Cue6’s Intelligent, Current Show Wows
We Three is spectacular. I wanted to get that out of the way before continuing to say any more about the show that is currently playing at the Tarragon Theatre’s Workspace. It is poignant, current, comedic, dramatic, and, spectacular.
The story starts as a reunion of university friends Skye, Jamie, and Blaire after the latter visits Toronto having lived the last two years Calgary. The apartment is mostly clean, and dinner is in the oven when Blaire arrives. Hugs are hugged and smiles shared until Blaire’s new breast implants are introduced.
This would seem innocuous enough although feminist blogger Jamie takes exception and the discussion opens into wider issues of female body image, rape culture and, feminism itself.
Sarah Naomi Campbell as Jamie, Suzette McCanny as corporate Blaire, and Hallie Burt as PHD candidate Skye are excellent individually, but more important, as a collective. When the girls sit down to dinner I felt like I was hanging out with my friends. The conversation between the actors is so casual, even with their conflicting opinions, that I felt as though these women did know each other for years. This speaks to their talent but also their knowledge of their characters and the script. It being opening night, I was anticipating one or two hiccups but none appeared.
When the antagonism between Jamie and Blaire reached its heights the emotion was raw and real. My guest and I felt as though Campbell and McCanny were arguing as opposed to their characters. I could tell how committed to the scene they were by the tension in their body language alone.
Hallie Burt’s Skye it seemed was somewhat stuck in the middle between the most intense arguments between Jamie and Blaire. Burt played this to both a dramatic and comedic tee by injecting a well-timed turn of phrase or a full-stop revelation inducing moment of silence. It was in that moment of heavy silence where we saw the love these characters had for each other and full praise to McCanny, Campbell, and Burt for doing this without words.
The performances alone make this show a must see, however, Sarah Illiatovitch-Goldman’s script is thematically multi-layered and on point with the current social climate of Toronto.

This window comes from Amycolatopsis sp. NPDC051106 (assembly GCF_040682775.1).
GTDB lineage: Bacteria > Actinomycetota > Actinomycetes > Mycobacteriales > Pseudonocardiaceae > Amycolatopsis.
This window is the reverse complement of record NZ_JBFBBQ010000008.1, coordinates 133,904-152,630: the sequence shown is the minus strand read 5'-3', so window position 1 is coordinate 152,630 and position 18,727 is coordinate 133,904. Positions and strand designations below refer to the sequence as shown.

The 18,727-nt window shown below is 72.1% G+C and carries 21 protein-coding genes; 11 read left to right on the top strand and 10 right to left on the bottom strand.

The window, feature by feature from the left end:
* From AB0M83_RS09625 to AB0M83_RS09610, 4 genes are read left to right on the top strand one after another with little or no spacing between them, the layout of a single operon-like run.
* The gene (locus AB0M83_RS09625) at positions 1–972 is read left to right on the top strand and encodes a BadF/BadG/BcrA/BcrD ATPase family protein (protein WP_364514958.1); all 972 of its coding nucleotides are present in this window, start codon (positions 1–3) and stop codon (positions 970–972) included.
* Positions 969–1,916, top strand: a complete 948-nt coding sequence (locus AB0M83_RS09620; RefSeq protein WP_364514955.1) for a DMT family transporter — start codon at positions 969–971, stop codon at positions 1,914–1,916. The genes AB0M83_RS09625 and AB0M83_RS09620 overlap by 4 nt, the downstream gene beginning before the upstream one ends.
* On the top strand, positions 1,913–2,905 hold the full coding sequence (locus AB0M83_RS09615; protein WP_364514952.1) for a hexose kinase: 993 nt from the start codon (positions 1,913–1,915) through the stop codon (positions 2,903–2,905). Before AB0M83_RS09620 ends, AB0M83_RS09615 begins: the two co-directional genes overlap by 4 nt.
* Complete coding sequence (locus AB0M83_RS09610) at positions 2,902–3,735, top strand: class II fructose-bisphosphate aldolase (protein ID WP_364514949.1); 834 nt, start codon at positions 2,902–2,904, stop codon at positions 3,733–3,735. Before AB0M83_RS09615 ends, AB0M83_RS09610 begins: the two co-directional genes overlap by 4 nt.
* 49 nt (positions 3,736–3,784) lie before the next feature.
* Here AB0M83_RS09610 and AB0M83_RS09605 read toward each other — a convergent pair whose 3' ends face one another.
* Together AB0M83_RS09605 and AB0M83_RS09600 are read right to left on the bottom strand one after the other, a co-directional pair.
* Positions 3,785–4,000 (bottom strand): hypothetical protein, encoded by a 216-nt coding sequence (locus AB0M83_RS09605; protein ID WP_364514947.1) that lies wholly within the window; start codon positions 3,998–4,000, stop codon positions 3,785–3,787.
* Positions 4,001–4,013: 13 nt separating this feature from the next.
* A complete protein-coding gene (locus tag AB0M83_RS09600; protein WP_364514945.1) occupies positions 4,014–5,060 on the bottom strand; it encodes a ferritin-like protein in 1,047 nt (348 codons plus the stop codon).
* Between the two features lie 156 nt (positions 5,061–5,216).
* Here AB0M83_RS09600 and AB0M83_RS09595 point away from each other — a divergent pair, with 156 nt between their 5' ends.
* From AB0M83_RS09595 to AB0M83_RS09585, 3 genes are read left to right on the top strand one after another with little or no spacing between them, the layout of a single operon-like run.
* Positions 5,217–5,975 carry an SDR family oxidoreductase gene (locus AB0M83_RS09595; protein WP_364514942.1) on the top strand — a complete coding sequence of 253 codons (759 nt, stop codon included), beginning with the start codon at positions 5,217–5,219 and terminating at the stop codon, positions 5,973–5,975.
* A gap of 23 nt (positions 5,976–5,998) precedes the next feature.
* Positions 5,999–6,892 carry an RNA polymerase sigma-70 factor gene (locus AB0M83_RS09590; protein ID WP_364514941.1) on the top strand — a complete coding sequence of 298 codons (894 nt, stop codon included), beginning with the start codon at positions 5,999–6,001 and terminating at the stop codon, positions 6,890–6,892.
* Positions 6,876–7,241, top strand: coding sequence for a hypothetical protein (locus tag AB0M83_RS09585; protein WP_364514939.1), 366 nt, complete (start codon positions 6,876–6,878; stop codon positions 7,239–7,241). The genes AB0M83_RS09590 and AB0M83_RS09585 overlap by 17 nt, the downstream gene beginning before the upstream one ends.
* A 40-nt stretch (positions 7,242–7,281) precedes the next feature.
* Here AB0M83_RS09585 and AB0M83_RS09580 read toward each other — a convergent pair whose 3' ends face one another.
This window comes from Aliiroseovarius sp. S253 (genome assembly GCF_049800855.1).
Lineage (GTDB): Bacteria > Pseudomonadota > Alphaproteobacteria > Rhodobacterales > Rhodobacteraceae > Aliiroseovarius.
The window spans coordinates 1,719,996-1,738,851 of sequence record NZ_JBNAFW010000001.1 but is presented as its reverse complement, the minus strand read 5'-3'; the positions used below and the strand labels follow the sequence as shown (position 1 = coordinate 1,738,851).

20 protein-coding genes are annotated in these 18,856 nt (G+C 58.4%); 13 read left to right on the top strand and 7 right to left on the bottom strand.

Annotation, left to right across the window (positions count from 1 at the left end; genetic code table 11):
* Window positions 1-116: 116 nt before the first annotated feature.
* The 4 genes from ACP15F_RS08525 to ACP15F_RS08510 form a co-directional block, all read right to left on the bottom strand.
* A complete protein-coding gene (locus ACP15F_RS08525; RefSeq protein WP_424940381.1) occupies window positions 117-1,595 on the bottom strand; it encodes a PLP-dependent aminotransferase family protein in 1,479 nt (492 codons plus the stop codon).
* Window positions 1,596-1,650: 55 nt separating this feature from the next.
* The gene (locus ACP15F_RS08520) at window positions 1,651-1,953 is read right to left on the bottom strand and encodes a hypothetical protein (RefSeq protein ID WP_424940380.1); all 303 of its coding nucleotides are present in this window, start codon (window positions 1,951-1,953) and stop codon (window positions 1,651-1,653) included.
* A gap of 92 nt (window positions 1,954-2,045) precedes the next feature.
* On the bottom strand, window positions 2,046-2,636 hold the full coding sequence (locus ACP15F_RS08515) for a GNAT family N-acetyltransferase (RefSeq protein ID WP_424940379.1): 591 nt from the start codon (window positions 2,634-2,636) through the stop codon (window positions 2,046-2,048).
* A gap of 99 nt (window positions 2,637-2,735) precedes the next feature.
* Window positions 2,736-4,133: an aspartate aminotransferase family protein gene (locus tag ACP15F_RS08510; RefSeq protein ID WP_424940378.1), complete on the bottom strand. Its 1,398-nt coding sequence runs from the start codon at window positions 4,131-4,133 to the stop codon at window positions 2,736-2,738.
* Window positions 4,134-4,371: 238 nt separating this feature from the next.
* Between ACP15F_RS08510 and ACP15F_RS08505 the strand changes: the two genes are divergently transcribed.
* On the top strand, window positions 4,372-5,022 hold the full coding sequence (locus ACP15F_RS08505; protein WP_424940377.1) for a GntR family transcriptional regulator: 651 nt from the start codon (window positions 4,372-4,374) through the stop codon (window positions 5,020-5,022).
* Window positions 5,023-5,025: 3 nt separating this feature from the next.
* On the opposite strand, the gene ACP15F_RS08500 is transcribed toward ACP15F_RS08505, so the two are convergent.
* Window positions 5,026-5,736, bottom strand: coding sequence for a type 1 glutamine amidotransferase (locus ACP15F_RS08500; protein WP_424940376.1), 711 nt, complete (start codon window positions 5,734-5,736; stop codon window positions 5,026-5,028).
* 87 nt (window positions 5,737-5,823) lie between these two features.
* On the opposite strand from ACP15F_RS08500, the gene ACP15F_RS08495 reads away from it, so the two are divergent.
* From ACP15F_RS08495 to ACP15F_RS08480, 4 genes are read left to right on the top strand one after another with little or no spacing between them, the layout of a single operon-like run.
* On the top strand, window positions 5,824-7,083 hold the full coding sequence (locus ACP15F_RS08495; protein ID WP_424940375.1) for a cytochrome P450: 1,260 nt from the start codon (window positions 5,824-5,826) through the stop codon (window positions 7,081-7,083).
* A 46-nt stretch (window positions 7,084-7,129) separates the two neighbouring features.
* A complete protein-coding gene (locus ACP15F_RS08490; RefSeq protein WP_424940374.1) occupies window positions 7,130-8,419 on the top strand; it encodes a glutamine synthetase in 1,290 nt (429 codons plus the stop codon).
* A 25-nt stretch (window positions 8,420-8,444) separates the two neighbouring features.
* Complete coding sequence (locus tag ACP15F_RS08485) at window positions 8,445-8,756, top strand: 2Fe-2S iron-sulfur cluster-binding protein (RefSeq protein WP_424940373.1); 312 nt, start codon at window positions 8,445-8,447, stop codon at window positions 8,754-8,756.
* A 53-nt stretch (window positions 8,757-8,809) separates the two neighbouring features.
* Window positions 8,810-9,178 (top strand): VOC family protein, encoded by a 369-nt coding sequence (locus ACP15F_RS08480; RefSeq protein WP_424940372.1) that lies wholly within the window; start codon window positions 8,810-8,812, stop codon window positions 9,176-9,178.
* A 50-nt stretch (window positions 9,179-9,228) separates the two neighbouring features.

When my guest and I sat down after to discuss the show we kept having “wow” moments when discovering another layer and interconnection of character development. One of these was how Skye’s dynamic changed with Jamie when Blaire arrived. Having a group grow from two to three always changes the perspectives of the characters and we loved these subtle notes.
I would argue that thematically We Three is one of the most important shows in Toronto right now as it incorporates the Jian Ghomeshi trial and the related discussions of feminism, rape culture, and the various perspectives that have arisen even more the public consciousness as a result.
One of the main conflicts in the show is between Jamie and Blaire and their views on rape culture in particular. It is only Skye’s aforementioned revelation that brings the conversation, not to a conclusion, but to a halt, bringing the friends back to each other.
What I loved is that We Three brings these subjects to the forefront of every audience member’s thoughts.
My guest and I discussed our definitions of feminism immediately after leaving the theatre and I feel she said it best when she said she feels that ultimately feminism is about equality for everyone. Regardless of specific reactions though, We Three raises the topics for intelligent discussion which, when it comes to any societal discourse, is the most important thing.
We Three is is a show that needs to be experienced as I could write a 2,500 word essay about it and it still wouldn’t do it justice.
- We Three is playing until April 17, 2016 at the Tarragon Theatre’s Workspace (30 Bridgman Ave.)
- Shows run Thursday to Saturday at 8pm, with matinees at 1:30pm on Wednesdays and 2:30pm on Sundays
- Ticket prices range from $23 – $37, and can be purchased online, or through the box office at (416) 531-1827
- Mature language and adult themes
Photo of Sarah Naomi Campbell, Suzette McCanny, and Hallie Burt by Samantha Hurley